Un-Merit-orious Behavior. Well, it just wouldn’t be Christmas without some mention of banks. After all, ’tis the season for the ringing of cash registers, credit and debit cards and overdrafts!’ This week Akron-based FirstMerit Bank is front and center, facing allegations in a recently filed class action that customers in Ohio were charged overdraft fees based “unfair and deceptive overdraft fee practices.”
The lawsuit, filed on behalf of plaintiff Donald Stevens of Crestline, Ohio, contends that such practices violate Ohio law and FirstMerit Bank’s contracts with its customers. According to the suit, FirstMerit engaged in a systematic policy of re-ordering debit card transactions from highest dollar amount to the lowest dollar amount, depleting the customer’s available funds as quickly as possible while maximizing the overdraft fees. Sound familiar?
The suit further states that the bank charged overdraft fees in situations where a customer did not overdraw a checking account and, in addition, failed to disclose or properly disclose its overdraft policies. This resulted in the bank providing misleading account balance information and often charging overdraft fees on top of overdraft fees.
Ho, Ho, Ho! It’s off to court they go!
Puts the Happy Meal Lawsuit in Perspective… Lorillard Tobacco Co, certainly made an impression this week, when a jury found the company guilty of attempting to entice African American children to become smokers, by giving out free cigarettes. Wouldn’t that also come under the heading of ‘drug dealing?’
The jury hearing the case has awarded $71 million in compensatory damages to the estate of a woman who died of tobacco-related lung cancer, and her son, Willie Evans. The facts, as presented by Mr. Evans, are frightening. In the suit, he claimed that his mother, Marie Evans, was introduced to smoking as a child in the 1950s when Lorillard gave her free Newport cigarettes at the Orchard Park housing project in Boston, where she lived at the time. Apparently, she was just nine years of age when she received her first free cigarettes. Initially, she passed them on to her older sisters or traded them for candy, but by the age of 13 she had begun to smoke. Mr. Evans claimed that as a result, his mother went on to smoke for the next 40 years, until her death from lung cancer at 54. And yes, Marie did try to quit, dozens of times, according to video testimony she made before her death.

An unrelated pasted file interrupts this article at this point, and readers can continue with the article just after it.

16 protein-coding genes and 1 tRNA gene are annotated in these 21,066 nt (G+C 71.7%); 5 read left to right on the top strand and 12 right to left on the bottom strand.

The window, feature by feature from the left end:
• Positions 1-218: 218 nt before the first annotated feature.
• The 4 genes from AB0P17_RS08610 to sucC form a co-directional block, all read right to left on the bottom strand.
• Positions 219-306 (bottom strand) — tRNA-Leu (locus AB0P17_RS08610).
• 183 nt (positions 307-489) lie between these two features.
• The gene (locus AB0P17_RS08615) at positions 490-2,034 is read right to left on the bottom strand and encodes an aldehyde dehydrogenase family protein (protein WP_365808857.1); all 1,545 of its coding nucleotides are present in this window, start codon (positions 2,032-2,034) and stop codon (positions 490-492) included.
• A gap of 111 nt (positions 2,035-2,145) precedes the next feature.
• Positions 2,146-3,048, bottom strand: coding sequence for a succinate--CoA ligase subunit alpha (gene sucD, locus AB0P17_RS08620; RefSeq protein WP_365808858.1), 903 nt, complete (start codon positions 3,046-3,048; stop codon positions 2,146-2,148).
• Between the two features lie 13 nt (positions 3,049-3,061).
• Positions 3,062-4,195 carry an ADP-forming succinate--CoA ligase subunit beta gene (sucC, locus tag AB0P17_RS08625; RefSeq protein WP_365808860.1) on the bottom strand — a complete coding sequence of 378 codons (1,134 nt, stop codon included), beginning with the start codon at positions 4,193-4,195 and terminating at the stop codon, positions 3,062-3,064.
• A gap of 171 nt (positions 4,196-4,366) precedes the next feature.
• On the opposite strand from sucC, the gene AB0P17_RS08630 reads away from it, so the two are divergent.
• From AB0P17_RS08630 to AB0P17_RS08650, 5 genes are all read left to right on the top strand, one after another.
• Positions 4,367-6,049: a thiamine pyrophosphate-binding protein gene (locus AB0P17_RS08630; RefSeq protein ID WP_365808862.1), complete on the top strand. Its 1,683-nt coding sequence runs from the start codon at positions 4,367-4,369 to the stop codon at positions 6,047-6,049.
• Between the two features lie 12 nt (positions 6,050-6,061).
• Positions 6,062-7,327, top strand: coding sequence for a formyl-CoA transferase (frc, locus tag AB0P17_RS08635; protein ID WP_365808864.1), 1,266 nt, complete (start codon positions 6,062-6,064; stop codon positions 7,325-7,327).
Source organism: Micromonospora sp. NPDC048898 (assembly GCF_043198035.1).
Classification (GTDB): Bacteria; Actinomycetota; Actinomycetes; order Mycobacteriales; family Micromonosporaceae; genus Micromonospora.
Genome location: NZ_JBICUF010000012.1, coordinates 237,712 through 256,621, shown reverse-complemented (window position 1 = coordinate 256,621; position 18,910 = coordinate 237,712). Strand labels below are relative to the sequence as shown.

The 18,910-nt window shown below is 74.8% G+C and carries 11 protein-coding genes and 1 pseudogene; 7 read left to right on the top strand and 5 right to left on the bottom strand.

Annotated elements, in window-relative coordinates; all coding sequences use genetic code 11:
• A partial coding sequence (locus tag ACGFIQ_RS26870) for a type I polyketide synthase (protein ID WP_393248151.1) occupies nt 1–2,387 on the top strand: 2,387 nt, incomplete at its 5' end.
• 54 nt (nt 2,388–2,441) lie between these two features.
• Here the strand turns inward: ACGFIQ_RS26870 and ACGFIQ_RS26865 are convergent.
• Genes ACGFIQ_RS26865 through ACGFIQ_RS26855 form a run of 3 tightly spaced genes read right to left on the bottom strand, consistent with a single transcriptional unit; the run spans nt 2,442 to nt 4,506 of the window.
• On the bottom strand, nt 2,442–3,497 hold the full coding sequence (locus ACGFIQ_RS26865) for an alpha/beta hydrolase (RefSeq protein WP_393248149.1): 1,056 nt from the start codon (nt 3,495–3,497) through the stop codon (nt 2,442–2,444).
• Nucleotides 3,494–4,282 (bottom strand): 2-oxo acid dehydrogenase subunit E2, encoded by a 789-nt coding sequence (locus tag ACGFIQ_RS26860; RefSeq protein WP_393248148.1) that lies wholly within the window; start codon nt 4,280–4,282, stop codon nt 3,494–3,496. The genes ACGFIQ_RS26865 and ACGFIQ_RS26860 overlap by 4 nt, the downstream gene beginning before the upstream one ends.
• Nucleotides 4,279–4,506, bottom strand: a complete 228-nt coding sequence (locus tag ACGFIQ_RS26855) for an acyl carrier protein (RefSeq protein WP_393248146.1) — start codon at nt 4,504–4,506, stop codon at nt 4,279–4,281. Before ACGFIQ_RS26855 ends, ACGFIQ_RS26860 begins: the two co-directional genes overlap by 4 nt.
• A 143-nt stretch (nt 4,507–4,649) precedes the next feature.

Mrs. Evans’ estate was subsequently awarded $50 million in compensatory damages and the jury also awarded her son $21 million. A hearing on punitive damages is set to take place before the end of this year. Lorillard is expected to appeal the decision. No surprise there.
DanActive Don’t. Dannon Co Inc, agreed to a $21 million settlement this week, ending charges brought by federal regulators over claims that its DanActive drink and Activia Yogurt help boost a person’s immune system and relieve irregularity. The charges allege there is not enough evidence to support Dannon’s claims currently stated on the products’ packaging and in their marketing campaigns. Hey—if it sounds too good to be true…
Attorneys General from 39 states brought the case, which is the largest attorney general consumer protection multi-state settlement ever reached with a food producer, MSNBC.com reported.
The two lead states, Oregon and Tennessee, will receive $1.06 million under the agreement and the remainder of the money will be divided among the other states.
Attention Madoff-Watchers: The estate of Jeffrey M. Picower, a philanthropist and investor from Palm Beach, has reached a settlement with the Trustee charged with recovering assets from the Madoff bankruptcy, Irving H. Picard, and the United States attorney for the Southern District, Preet Bharara, that will see a total of $7.2 billion cash made available to compensate the victims of Bernard Madoff’s global ponzi scheme. The announcement comes on the heels of the suicide of 46-year old son Mark Madoff, who hung himself in his New York loft this week.
The terms of the settlement reportedly stipulate that $2.2 billion goes to a federal victims fund to resolve a lawsuit filed last year, and $5 billion will be placed in care with the Trustee.
Picower’s widow said in a statement released to the press on December 17, “I am announcing today that we have reached a settlement with the Trustee and the US Attorney for the Southern District of New York and that we will return every penny received from almost 35 years of investing with Bernard Madoff, an amount totalling $7.2 billion that will go to the Madoff victims’ compensation fund. “
The settlement constituted the largest single forfeiture in American judicial history, Mr. Bharara said.
Mrs. Picower said in her statement that she was confident that her husband had not been involved in the ponzi scheme, calling it ‘deplorable’, and that returning the gains was the right thing to do.
Okee dokee. That’s it for this week. See you at the bar…